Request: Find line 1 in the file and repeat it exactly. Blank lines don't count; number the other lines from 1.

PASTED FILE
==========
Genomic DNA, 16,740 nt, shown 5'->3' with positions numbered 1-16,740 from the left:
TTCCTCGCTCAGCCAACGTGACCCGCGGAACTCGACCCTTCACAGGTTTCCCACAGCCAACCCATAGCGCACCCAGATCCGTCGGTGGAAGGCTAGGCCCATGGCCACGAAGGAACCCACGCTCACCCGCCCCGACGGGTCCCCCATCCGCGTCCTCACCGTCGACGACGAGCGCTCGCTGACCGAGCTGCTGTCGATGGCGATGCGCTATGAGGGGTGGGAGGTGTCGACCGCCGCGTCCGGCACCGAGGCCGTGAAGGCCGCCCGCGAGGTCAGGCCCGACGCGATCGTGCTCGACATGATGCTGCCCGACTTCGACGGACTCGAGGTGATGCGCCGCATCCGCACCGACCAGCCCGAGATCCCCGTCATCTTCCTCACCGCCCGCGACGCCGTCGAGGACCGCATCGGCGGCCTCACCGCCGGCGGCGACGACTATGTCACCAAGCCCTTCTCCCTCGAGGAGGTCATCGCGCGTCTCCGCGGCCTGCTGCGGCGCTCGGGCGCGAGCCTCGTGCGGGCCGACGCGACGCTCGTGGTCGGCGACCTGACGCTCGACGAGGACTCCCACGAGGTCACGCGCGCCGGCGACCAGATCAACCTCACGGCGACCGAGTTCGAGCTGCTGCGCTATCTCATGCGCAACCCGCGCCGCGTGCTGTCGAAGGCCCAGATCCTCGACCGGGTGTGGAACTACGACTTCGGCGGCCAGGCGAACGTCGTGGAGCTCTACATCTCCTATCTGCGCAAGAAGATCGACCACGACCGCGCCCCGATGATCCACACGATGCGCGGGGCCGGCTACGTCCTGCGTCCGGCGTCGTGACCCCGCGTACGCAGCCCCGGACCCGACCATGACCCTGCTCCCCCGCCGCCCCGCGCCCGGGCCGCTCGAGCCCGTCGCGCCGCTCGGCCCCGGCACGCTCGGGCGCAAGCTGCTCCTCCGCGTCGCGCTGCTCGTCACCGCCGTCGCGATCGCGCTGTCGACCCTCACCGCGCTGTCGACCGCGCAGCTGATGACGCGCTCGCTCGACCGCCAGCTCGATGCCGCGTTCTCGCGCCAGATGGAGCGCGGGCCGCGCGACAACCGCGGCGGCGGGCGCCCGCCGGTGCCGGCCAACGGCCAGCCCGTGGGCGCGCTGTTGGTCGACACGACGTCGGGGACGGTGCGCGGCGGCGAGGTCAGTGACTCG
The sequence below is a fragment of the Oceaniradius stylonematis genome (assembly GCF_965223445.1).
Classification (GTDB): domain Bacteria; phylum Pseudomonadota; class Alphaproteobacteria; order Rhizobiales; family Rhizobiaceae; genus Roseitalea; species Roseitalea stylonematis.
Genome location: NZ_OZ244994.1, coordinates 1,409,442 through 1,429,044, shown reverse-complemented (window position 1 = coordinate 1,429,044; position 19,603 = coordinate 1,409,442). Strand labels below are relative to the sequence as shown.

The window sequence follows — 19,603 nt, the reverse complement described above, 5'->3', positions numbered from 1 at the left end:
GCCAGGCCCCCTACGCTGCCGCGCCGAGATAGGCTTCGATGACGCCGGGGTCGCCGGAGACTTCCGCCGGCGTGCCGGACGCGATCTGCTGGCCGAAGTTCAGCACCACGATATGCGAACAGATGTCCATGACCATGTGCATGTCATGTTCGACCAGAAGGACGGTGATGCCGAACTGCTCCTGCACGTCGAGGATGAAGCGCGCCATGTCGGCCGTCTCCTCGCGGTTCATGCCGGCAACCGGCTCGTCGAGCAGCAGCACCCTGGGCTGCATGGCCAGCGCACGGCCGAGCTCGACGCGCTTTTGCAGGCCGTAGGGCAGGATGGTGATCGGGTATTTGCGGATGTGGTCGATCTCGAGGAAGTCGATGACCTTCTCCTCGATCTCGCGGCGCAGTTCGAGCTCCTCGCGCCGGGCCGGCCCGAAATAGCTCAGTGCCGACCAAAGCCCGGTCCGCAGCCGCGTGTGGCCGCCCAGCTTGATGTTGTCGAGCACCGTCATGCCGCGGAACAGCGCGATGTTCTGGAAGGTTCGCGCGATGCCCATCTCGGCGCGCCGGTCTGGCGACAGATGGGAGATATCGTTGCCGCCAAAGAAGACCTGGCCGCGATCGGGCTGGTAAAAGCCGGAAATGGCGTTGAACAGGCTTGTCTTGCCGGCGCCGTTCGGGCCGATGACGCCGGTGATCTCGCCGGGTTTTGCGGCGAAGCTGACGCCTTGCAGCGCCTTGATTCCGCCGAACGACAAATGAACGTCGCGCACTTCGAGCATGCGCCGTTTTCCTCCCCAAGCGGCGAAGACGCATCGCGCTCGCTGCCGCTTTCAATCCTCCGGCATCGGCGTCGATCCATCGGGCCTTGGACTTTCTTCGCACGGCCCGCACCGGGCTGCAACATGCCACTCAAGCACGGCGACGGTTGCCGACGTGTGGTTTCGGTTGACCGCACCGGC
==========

Genomic DNA, 16,740 nt, shown 5'->3' with positions numbered 1-16,740 from the left: